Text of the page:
The specification of mouse germ cell lineage takes place after a population of pluripotential cells is established, and cell communication among the pluripotential cells may be important for this process. Primordial germ cells (PGCs) first appear around the allantois at 7 dpc which are distinct from pluripotential cells in the early embryo because they can not colonize blastocysts. However, a portion of PGCs are transformed into pluripotential cells in the ectopic environment or in culture, suggesting that the developmental fate of PGCs may still be somewhat plastic. PGCs may be destined only for gametes after they enter into the mitotic arrest phase or the meiotic prophase in embryonic gonads, which may be regulated by intrinsic and/or environmental molecules. After fetal germ cells are mitotically arrested, a large number of germ cells undergo programmed cell death. Bcl-2 and its related molecules are involved in the determination of death or survival of fetal germ cells, as well as of spermatogonia in adult testis. The cell death of spermatogonia maybe necessary either for eliminating impaired germ cells or for arranging optimal interactions between germ cells and their supporting cells. Although maturating germ cells seem to differentiate only to sperm cells, oocytes that complete the first meiotic division can give rise to pluripotential cells, suggesting that maternal molecules accumulated in oocyte may play a role in the restoration of pluripotency.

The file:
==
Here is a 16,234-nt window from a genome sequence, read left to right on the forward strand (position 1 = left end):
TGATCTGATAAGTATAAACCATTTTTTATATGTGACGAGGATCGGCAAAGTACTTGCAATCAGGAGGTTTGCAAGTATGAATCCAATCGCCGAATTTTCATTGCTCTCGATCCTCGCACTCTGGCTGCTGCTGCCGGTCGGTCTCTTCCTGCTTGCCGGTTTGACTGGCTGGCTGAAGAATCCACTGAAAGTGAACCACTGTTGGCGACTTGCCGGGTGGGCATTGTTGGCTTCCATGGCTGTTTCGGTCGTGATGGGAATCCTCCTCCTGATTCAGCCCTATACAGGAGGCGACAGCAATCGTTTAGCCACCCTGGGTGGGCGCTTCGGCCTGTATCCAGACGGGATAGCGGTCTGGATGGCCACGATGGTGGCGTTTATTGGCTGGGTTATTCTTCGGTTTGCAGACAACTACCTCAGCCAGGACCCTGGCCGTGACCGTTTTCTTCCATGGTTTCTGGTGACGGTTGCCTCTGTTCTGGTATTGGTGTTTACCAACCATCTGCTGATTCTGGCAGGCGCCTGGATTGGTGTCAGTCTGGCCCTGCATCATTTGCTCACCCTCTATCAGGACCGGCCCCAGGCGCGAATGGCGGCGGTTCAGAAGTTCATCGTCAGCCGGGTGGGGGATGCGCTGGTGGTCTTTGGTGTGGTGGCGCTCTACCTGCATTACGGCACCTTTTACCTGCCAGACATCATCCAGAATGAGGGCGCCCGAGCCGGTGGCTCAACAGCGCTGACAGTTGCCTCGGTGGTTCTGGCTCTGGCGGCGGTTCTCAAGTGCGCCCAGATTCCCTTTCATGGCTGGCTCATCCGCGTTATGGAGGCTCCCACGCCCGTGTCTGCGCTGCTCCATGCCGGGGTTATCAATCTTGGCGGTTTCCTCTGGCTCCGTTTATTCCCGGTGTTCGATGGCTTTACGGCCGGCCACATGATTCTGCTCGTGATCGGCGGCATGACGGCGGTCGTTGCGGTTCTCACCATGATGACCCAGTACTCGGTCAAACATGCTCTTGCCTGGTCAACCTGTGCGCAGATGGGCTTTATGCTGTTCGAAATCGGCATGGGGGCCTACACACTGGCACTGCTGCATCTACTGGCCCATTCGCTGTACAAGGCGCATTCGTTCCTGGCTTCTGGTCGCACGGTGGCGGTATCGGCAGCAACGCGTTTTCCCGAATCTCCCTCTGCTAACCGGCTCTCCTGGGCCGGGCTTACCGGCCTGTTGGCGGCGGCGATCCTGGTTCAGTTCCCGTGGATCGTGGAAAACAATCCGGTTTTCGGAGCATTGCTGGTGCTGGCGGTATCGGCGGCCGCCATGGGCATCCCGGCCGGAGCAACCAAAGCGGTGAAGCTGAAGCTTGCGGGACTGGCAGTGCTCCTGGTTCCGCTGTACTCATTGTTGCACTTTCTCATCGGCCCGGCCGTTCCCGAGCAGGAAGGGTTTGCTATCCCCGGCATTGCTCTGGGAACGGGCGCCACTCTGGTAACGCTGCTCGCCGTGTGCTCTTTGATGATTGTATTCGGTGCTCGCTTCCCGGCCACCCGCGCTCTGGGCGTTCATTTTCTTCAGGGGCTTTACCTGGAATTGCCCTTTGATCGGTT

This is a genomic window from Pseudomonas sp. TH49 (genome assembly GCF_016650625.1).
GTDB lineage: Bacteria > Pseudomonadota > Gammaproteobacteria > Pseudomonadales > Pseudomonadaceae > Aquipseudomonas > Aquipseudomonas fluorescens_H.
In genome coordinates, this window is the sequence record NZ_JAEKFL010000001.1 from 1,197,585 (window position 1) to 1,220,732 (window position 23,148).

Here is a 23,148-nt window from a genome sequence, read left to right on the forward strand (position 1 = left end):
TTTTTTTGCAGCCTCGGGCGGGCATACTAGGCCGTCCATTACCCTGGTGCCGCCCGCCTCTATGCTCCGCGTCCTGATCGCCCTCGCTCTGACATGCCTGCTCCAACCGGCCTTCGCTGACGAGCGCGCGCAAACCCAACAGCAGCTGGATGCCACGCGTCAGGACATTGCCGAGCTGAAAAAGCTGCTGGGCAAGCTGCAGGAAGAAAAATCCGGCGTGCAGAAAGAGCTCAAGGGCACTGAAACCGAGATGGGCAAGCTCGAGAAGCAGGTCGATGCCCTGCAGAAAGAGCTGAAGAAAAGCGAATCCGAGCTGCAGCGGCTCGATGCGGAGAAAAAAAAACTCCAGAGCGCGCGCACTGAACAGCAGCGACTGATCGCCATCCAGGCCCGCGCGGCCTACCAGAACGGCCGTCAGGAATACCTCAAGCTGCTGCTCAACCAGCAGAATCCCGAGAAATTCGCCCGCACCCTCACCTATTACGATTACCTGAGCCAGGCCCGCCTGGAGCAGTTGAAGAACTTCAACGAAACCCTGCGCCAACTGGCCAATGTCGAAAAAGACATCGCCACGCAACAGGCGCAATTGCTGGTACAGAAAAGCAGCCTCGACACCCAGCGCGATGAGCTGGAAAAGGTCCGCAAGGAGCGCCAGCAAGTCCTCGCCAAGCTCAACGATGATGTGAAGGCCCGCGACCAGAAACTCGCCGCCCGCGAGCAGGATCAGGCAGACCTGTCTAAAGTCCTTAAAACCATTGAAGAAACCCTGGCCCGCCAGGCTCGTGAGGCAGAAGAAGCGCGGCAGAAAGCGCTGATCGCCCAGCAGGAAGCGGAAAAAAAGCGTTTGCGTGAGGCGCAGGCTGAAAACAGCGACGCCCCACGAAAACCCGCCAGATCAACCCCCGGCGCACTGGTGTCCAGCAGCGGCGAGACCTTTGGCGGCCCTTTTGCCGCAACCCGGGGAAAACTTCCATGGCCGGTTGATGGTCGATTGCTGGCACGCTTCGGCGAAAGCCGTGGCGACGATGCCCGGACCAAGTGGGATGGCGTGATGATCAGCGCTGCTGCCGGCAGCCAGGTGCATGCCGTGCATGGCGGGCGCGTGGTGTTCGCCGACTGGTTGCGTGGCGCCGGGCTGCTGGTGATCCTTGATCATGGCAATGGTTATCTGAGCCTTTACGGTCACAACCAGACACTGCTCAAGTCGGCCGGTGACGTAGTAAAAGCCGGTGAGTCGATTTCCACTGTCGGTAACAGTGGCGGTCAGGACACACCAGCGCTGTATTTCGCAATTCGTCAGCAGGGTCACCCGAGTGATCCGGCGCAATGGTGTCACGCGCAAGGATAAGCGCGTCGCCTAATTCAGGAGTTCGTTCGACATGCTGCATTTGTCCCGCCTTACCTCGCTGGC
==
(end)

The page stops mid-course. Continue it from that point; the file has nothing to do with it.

|Number of pages||6|
|Journal||International Journal of Developmental Biology|
|Publication status||Published - 1998|
- Cell lineage
- Primordial germ cell